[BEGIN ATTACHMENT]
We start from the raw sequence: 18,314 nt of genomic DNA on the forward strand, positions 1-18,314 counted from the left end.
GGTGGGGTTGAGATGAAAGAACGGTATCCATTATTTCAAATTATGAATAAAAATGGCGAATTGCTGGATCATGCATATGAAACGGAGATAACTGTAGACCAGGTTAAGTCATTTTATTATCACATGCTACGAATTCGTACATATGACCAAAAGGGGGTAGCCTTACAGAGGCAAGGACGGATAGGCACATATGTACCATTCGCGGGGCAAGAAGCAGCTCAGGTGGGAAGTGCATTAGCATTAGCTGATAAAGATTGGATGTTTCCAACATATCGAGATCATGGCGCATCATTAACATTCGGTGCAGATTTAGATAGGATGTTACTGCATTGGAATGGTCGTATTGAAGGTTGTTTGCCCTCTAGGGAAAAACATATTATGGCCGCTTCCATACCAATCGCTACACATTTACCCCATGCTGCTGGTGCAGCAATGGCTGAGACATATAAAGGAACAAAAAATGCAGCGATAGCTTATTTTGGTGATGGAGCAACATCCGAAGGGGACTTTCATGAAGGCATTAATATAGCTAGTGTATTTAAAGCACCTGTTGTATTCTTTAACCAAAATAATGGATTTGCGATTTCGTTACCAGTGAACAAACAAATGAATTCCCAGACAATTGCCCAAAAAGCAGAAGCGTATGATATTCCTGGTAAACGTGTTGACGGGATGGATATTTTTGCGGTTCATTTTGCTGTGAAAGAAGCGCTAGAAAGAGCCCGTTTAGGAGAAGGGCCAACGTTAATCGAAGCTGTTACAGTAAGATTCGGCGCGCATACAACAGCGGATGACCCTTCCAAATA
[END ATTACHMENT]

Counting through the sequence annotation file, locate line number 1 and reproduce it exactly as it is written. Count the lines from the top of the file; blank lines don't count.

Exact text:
We start from the raw sequence: 18,314 nt of genomic DNA on the forward strand, positions 1-18,314 counted from the left end.